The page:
3). The temperature.  There have other places that I have been to where the temp was too cold or too hot. Well Goldie Locks  this was just right. The weather outside did get bad a few times with a downpour or two but inside it never was bad just good and comfortable.

4). The Cos Players.  Now in times past I've had huge problem with these guys because it was always about them never the vendors trying to sell work that might one day influence them to dress up like a character from you work. They were all very respectful and never impeded foot traffic along Artist Alley. And personally in my opinion they were all very tasteful and not over the top.

5). The crowd. You can never know what to expect with crowds but in this case everybody was nice and respectful. I didn't see anyone ever step out of line with the vendors even when there was a difference of opinion of a characters origin or some other topic. I did have one person want to try to get me to get back into roll playing but that was the extent of my dealing with a "booth barnacle".

6). The Vendors Now I know a few of these guys pretty well and been at several shows with the folkes from Portland but this was Eugene. A different kind of town and lot of these guys had never been there before. What I really noticed from them was a no animosity with anyone who was showing. At most shows there are always minor grumlings from some vendor that didn't get what they wanted or had an issue with another vendor. This time I didn't see or hear any prima donnas there.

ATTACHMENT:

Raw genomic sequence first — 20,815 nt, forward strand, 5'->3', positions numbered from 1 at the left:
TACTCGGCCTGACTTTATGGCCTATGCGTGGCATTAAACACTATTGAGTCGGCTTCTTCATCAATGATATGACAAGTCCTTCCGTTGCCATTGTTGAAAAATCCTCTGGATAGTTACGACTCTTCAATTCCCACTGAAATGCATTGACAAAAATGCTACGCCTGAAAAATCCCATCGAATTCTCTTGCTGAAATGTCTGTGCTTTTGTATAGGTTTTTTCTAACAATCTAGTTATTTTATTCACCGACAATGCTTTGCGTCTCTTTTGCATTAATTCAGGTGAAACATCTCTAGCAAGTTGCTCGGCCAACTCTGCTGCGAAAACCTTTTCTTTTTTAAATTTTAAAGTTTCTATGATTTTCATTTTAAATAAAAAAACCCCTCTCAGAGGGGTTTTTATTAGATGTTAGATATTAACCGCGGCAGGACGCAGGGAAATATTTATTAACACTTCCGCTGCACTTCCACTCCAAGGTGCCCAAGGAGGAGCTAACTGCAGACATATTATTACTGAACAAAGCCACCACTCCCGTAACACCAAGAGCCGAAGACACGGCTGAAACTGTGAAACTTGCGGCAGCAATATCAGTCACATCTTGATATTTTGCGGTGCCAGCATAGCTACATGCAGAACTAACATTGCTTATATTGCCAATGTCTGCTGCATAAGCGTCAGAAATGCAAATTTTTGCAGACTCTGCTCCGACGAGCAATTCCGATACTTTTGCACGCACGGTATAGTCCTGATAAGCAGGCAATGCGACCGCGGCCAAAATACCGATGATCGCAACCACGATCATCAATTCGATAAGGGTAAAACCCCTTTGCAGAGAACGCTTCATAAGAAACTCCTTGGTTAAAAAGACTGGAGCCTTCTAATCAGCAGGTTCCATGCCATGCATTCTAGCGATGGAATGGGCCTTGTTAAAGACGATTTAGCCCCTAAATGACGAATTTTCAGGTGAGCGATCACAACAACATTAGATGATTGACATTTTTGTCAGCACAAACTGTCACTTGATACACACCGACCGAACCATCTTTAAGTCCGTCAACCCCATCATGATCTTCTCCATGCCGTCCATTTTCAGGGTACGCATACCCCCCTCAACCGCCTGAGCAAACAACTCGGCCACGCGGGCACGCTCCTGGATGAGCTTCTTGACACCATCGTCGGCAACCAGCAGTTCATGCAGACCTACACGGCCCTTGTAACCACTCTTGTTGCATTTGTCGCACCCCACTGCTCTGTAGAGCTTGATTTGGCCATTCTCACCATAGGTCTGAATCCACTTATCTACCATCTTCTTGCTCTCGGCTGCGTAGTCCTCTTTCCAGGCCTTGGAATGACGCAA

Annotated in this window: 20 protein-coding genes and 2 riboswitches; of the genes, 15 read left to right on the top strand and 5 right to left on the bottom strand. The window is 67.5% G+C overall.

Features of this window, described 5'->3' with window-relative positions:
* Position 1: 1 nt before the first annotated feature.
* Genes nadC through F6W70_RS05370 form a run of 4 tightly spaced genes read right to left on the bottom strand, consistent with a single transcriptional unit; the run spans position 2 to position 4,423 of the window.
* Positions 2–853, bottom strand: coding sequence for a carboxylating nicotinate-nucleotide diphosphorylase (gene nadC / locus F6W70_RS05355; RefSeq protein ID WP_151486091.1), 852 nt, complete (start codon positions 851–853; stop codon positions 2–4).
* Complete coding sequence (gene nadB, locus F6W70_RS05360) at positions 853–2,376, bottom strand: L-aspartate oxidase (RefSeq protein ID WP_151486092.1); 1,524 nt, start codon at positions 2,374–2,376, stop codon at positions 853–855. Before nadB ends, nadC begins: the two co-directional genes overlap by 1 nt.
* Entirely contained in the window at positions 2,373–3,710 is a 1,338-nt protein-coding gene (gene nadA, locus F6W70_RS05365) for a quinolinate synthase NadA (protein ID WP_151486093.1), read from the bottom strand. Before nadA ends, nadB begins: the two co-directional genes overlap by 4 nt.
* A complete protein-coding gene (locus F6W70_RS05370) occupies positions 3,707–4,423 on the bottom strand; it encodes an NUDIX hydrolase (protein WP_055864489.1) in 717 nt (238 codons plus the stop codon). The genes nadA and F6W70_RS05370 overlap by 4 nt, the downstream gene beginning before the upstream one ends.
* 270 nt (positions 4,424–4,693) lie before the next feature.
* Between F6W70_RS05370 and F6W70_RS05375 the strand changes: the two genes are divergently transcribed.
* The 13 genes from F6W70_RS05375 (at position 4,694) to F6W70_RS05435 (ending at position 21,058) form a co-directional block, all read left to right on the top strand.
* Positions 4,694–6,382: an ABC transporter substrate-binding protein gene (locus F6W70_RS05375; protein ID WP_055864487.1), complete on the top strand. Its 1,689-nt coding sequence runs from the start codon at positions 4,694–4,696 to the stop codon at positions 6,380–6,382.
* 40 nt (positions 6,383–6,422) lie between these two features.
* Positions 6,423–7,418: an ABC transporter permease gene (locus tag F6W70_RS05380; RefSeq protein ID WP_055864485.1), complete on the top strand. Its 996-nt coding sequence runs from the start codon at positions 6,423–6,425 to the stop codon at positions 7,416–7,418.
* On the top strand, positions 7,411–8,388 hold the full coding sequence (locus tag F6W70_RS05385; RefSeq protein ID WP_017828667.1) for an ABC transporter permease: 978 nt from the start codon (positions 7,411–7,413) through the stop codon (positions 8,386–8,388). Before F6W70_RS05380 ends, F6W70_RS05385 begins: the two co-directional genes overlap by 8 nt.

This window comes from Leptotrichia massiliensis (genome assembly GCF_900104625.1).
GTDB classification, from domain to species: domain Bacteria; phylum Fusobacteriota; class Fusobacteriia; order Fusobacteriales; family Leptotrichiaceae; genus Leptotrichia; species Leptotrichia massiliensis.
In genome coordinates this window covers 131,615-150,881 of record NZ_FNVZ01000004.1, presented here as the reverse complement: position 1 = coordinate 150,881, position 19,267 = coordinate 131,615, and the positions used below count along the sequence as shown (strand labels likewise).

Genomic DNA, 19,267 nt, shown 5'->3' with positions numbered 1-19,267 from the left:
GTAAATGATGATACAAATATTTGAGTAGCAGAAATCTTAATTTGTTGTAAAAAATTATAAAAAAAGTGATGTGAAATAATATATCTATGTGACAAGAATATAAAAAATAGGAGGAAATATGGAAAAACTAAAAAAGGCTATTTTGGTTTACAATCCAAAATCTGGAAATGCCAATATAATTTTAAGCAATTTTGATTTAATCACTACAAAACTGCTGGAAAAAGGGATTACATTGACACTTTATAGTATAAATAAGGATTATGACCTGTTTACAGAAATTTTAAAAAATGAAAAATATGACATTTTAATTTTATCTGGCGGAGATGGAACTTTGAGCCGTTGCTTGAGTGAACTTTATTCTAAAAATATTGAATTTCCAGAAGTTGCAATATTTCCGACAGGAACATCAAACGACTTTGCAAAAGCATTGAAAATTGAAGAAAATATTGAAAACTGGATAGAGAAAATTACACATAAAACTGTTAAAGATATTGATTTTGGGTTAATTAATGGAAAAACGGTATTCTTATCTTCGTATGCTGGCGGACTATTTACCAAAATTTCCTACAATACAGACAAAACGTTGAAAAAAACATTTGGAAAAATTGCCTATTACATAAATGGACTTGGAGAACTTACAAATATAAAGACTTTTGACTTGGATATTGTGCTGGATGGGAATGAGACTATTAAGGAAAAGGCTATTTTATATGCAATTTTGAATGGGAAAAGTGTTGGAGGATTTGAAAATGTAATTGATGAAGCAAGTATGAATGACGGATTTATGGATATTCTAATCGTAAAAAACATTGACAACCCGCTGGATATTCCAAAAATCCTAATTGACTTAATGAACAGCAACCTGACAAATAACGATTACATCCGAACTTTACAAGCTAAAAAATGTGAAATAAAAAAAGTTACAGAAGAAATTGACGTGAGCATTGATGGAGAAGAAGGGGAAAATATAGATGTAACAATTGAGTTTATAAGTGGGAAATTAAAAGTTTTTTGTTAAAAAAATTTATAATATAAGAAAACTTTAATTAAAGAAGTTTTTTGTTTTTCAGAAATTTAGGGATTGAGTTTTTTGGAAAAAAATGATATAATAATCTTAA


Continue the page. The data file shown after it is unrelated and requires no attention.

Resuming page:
7).  Table Placement of Artists Alley. Unlike so many other shows that I have been to the placement of the Artist has always taken second fiddle to big companies push their big ass products and the people who originated a lot cool ideas get pushed off to the side. Not so here. Professionals mixed with independent exhibitors were on the front lines as those doors opened. it was really cool. It felt like we finally got our just do.

So in the end I will say this. would I go back HELL YEAH! This of all the shows that I have done over the last 15 years was the best ran and most enjoyable show I have ever been to. I would definitely head back for this.

NOW there have been more help comments and new items to be incorporated in to the new prints
A small certificate to be added to each of the prints in the series of Richard Parker (and to any other print series from hereafter).
With this art collectors could in fact collect the work and know of the authenticity of the work and that it was a part of series not just a one off.
Behind the table banners. As Black Box has changed over the years to reflect the changes within the company a couple of strechy cloth banners need to be purchased for shows down the road. This will two things right off the top:

    1). Show off the name of the company. My old table cloth that I had designed years ago just ain't doing it anymore for the kid. And it was down below the waist line so when you had people stopping by they could see who you were.